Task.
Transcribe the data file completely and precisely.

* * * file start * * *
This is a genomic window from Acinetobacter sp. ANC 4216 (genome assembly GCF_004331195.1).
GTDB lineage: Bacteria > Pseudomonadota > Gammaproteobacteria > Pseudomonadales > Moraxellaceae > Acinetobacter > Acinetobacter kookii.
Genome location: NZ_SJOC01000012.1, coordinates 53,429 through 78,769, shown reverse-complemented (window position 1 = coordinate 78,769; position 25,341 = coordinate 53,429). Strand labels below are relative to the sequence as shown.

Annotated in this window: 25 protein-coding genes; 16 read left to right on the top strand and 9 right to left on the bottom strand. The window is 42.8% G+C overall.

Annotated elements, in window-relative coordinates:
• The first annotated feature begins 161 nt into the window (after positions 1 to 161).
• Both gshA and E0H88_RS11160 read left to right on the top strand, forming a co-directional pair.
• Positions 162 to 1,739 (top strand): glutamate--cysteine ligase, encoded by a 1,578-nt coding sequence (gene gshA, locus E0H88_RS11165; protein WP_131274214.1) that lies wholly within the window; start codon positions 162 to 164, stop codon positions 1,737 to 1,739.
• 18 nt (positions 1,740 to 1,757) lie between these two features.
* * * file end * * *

This is a genomic window from Acinetobacter sp. ANC 4216 (genome assembly GCF_004331195.1).
GTDB lineage: Bacteria > Pseudomonadota > Gammaproteobacteria > Pseudomonadales > Moraxellaceae > Acinetobacter > Acinetobacter kookii.
Genome location: NZ_SJOC01000012.1, coordinates 53,429 through 78,769, shown reverse-complemented (window position 1 = coordinate 78,769; position 25,341 = coordinate 53,429). Strand labels below are relative to the sequence as shown.

Annotated in this window: 25 protein-coding genes; 16 read left to right on the top strand and 9 right to left on the bottom strand. The window is 42.8% G+C overall.

Annotated elements, in window-relative coordinates:
• The first annotated feature begins 161 nt into the window (after positions 1 to 161).
• Both gshA and E0H88_RS11160 read left to right on the top strand, forming a co-directional pair.
• Positions 162 to 1,739 (top strand): glutamate--cysteine ligase, encoded by a 1,578-nt coding sequence (gene gshA, locus E0H88_RS11165; protein WP_131274214.1) that lies wholly within the window; start codon positions 162 to 164, stop codon positions 1,737 to 1,739.
• 18 nt (positions 1,740 to 1,757) lie between these two features.